One of the things that makes a lot of current postmodern art so dry and emotionally flat, and often frankly boring, is precisely a lack of intuition, with too much conscious intent and control. Trust me, I've worked in advertising art and commercial design and illustration, where you are in fact working to a goal, an outline, a conscious intent. Art with a purpose, art intended to pass on a specific message. It's often still creative and fun, and sometimes even nuances, but it's not art that’s meant to endure. It’s meant to be seen once, clearly convey its message, then the reader moves on. Most art you see in magazines is like that. You don't desire to keep coming back to it, to look at it again and absorb it.

When I look at a Jeff Koons piece, for example, it's often very clever and flashy and interesting, really eye-catching and fun. But once I've seen it, I’m done with it. There’s no lingering. Looking at it a second time, I shrug. There is no desire to come back. It's commercial illustration writ large, and what it lacks is precisely that emotional intuition (Kandinsky again) that I find myself seeking from my own paintings. I don't tire of looking at them, or making photos of them.

Probably most artists feel this way about their own work, so it's hardly a revelation, I imagine. If it didn’t interest you as an artist, you wouldn’t return to it, or to doing it.

October Project. A movie soundtrack. Tom Petty and the Heartbreakers. Cowpunk ditties. "I hate to wake up sober in Nebraska." Music rolling on.

Pause to make dinner. Ravel solo piano music.

Friday, November 9
11:45 AM

Now we lighten up the colors again, so they emerge from the dark, glowing. Red glows over green.

Thinking ahead, planning ahead, envisioning in advance with the mind’s eye, what photographer Edward Weston called “pre-visualization,” is something I learned to do years ago as a graphic designer. You keep the goal in mind. You can hit the mental undo button to go back a step if necessary. You visualize what the end result will look like, and you approach that visualization even if you never quite match it in the real world. Imagination remains more malleable, in the end.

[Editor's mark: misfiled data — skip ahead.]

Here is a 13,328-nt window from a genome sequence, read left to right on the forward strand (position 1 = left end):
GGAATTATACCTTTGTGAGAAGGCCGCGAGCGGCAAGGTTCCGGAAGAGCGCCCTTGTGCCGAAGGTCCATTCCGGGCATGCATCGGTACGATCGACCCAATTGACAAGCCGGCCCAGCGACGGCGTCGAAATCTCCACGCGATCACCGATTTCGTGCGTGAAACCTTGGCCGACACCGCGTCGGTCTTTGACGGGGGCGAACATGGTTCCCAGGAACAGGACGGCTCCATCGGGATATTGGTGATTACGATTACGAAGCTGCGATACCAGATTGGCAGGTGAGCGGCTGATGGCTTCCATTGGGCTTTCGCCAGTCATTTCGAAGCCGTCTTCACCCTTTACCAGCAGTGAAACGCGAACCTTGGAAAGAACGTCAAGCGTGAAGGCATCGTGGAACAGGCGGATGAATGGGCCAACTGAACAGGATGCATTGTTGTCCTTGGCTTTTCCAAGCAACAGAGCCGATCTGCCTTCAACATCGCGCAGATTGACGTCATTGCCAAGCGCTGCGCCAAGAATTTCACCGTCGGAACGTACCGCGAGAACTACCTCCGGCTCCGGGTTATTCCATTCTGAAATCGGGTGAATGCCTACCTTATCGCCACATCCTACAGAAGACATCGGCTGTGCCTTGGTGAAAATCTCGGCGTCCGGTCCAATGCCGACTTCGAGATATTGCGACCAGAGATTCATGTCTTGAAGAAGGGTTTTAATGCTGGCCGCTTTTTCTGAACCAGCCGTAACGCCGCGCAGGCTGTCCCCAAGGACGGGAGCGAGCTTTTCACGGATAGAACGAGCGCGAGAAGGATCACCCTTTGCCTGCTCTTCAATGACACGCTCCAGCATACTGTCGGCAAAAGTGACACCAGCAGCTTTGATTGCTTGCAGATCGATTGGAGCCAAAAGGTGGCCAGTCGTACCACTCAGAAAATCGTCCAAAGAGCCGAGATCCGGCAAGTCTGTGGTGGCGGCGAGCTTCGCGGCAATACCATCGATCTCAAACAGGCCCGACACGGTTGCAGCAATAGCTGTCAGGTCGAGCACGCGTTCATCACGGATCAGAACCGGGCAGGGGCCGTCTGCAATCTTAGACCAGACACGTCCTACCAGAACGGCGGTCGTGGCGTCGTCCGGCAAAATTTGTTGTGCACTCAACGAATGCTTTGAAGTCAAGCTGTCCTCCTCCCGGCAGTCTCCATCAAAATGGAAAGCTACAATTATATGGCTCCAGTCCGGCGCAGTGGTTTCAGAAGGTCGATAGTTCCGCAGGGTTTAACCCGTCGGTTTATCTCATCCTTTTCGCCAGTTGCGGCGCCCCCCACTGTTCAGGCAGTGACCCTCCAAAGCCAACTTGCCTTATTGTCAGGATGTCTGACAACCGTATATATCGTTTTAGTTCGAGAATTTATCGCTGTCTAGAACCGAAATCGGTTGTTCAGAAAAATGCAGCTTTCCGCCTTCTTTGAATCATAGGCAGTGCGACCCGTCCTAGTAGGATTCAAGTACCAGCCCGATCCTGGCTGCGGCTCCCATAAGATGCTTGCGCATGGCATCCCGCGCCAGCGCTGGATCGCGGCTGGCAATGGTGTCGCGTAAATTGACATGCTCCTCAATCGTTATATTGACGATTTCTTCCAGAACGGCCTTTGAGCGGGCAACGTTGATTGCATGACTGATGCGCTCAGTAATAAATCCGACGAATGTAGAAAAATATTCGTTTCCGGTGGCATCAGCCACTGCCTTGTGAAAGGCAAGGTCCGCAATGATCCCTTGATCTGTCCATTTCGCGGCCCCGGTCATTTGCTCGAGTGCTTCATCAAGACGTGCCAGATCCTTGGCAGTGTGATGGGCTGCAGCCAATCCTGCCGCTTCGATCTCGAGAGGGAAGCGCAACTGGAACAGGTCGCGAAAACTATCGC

Working in layers on a painting, adding layers over layers, is for me analogous to working in layers in Photoshop. You know what's above and below, what masks and what shows through, how they interact. There is a similar sense of happy accident, the indeterminacy I often like to see in all the art I do. Being surprised as the artist is one of the things I love about the process. Discovery. The mystery of an unplanned but even better outcome.

Thinking about this further, layers are natural to me because they are prominent in my music, and the music I play and listen to. All those years spent playing Javanese gamelan, which is layered cycles of melody and heterophony. The influence of the Indonesian music I've studied and played on how I play in a jazz or rock combo setting, in which I also tend to think in layers. Avant-garde classical music and jazz, often structured similarly. I'm thinking of Steve Reich's cyclic gradual process music, and also more recently of Nik Bartsch and his ensemble Ronin, in which the tension between layers of melody and rhythmic cycles is integral to the music.